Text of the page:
Boys and Girls

The debut from Alabama Shakes is an exhilarating mix of soul, blues, and garage rock, elevated by the extraordinary and powerful vocals of Brittany Howard.

The first thing you notice about the debut release from Alabama Shakes is a swampy rhythm section and raw guitar licks, but it is the distinctive voice of Brittany Howard that sets the tone for this band and album. Howard is the Mack Truck of singers. Even when she’s idling you sense the power of her voice. When she shifts to overdrive get out of her way because this gal isn’t breaking for anyone. Make no mistake about it – Brittany Howard is a one of a kind talent and her band is pretty damned amazing.

Howard and bassist Zac Cockrell formed Alabama Shakes in 2009 and recruited guitarist Heath Fogg and drummer Steve Johnson from other band. The quartet began playing local bars and honing their skills by playing covers of everything from Black Sabbath to Otis Redding. Influences from this wide range of material informed the band’s original songs. Boys and Girls is ripe with references to Muscle Shoals, southern rocks, and classic rock of the 1970’s. You’re just as likely to think of Led Zeppelin as James Brown as you prowl through the 11 tracks on the disc. And if you’re not feeling a sweaty summer night of your youth while digging into these tracks, then you’ve lost touch with something special.

Alabama Shakes sound is a combination of low-fi garage rock, gritty soul and blues, and gutsy rock. The songs, written as band collaborations, are unfettered by production but packed with passion. Each member exhibit’s his or her understanding of the genres and history of the music. Each knows when to hold back or to through down that extra volt of energy but it is Howard that really shoots each song into the stratosphere. She can coo like Aretha on “You Ain’t Alone, she can howl with the ragged emotion of Janis Joplin on “Heartbreaker,” or break your heart with Otis Redding like phrasing on the title track “Boys and Girls.” Howard has stated that she most identifies her vocals with that of Bon Scott of AC/DC. Check out the ending of “Be Mine” and you’ll get the reference. She throws in a bit of Prince-like falsetto on “I Ain’t the Same.”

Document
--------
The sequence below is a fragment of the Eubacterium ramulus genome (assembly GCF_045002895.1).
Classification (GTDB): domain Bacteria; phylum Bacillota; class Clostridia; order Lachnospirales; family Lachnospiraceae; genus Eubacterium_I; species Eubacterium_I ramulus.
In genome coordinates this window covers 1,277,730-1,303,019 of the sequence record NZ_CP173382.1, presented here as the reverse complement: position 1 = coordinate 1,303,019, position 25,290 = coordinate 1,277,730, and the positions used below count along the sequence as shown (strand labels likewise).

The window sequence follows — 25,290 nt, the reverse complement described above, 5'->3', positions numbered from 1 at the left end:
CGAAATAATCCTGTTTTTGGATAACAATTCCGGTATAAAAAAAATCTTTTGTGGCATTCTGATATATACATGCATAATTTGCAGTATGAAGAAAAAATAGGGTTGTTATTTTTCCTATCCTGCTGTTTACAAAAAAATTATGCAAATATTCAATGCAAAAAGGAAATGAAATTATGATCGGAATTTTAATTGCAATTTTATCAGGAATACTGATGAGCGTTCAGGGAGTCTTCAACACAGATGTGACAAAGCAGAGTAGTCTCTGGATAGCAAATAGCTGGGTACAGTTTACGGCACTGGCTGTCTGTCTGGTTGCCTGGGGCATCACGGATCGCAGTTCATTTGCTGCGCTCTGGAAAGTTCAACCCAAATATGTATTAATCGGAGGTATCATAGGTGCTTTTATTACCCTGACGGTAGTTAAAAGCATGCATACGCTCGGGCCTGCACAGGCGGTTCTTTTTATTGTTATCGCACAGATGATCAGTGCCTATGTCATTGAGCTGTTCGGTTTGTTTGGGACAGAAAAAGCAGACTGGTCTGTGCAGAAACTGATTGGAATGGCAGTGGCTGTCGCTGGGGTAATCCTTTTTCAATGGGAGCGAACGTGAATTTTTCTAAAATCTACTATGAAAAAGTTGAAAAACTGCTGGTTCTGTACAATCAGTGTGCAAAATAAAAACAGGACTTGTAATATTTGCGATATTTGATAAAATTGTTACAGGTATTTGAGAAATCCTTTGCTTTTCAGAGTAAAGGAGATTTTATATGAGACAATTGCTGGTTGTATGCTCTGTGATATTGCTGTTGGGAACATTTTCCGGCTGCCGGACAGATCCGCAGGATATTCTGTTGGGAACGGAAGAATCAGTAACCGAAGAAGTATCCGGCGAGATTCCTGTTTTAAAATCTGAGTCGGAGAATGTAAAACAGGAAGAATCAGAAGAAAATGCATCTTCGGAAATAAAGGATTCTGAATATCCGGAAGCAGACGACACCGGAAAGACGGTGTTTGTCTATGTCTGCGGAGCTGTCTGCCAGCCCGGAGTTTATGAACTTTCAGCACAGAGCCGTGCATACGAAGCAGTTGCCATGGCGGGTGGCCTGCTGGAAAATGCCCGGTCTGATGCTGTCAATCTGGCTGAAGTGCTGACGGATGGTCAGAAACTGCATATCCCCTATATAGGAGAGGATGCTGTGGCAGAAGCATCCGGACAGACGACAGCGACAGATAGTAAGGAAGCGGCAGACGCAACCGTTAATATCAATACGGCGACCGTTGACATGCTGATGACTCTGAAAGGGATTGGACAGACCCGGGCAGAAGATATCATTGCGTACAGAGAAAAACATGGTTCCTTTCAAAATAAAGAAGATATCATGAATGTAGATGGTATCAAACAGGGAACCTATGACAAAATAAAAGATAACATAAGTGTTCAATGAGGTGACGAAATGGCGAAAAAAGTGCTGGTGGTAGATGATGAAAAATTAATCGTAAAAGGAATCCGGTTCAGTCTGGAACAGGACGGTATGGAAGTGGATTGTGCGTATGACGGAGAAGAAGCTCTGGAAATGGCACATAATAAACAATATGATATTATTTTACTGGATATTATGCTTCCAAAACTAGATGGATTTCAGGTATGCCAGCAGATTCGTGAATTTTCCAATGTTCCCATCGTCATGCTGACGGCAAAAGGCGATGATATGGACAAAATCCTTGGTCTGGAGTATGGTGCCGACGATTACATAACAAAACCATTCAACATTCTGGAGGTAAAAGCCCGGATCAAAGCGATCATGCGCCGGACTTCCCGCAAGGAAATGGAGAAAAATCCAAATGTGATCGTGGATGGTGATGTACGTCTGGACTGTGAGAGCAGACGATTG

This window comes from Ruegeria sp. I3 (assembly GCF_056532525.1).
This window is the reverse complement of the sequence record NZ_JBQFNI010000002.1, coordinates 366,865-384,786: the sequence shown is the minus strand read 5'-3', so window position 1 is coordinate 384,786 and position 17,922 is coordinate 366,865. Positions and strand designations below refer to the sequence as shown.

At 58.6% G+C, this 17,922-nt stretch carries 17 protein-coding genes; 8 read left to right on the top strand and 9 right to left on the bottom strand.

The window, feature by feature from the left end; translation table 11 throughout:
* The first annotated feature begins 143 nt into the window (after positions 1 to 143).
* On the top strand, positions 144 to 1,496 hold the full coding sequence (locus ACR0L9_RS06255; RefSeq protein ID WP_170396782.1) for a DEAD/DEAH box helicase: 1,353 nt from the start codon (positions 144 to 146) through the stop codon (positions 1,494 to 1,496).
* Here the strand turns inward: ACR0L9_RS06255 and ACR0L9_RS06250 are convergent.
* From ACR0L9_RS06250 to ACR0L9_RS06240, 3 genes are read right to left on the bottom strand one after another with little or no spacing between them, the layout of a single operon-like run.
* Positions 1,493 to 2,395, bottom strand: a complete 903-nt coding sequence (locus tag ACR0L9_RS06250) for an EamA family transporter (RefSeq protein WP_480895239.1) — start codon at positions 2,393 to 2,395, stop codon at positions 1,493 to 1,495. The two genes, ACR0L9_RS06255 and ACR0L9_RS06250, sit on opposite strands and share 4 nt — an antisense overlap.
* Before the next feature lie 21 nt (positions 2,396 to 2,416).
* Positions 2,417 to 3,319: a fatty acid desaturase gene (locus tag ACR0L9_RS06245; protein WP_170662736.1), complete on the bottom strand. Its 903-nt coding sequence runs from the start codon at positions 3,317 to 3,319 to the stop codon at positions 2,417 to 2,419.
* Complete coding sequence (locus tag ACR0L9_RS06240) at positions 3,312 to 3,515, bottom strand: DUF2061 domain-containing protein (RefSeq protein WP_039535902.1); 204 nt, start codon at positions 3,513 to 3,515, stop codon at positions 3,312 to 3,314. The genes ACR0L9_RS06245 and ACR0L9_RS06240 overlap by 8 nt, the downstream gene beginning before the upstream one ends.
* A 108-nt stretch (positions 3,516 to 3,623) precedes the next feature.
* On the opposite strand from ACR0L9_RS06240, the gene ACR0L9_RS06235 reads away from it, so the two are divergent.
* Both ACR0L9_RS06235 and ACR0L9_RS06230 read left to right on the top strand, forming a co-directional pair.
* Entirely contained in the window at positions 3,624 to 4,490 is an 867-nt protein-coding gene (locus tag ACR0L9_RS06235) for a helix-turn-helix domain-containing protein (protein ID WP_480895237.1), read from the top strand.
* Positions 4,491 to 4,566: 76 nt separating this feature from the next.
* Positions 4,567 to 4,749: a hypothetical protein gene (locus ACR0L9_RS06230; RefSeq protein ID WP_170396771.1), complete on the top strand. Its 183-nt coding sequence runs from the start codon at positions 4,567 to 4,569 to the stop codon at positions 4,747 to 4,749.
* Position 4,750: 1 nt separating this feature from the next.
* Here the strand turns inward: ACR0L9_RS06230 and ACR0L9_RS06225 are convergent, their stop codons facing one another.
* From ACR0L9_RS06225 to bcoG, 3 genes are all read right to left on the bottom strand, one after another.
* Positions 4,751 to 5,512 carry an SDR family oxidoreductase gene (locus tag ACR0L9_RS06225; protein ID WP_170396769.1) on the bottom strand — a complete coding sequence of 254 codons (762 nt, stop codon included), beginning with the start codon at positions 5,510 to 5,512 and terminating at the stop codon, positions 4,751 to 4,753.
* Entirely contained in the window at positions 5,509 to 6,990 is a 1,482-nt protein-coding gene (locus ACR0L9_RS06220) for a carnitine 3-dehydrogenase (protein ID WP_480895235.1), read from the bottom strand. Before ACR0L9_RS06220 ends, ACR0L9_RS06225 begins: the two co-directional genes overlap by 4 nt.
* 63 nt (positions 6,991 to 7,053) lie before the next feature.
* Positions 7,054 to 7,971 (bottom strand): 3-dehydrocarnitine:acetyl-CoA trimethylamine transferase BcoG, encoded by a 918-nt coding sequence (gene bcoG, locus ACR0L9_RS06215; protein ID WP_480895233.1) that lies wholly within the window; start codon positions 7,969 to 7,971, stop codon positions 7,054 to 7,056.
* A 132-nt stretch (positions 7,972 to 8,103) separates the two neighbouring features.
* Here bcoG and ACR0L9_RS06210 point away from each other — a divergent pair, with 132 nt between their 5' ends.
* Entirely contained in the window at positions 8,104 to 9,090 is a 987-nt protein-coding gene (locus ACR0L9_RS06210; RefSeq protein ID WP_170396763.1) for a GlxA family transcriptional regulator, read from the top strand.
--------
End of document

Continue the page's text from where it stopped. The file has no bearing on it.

Although Howard has won acclaim for her vocals, don’t overlook her guitar playing. For that matter, all the band members deserve credit for their crisp, clean playing. Their songs are love songs, focusing on the way love feels when you’re young and emotions swing quickly from one extreme to another. Love is glorious one minute, and devastating in the next. Alabama Shakes take you on that roller coaster ride and make it worth the price of the ticket. Fasten your seat belt and get ready to throw your hands up. Boys and Girls is an exhilarating ride.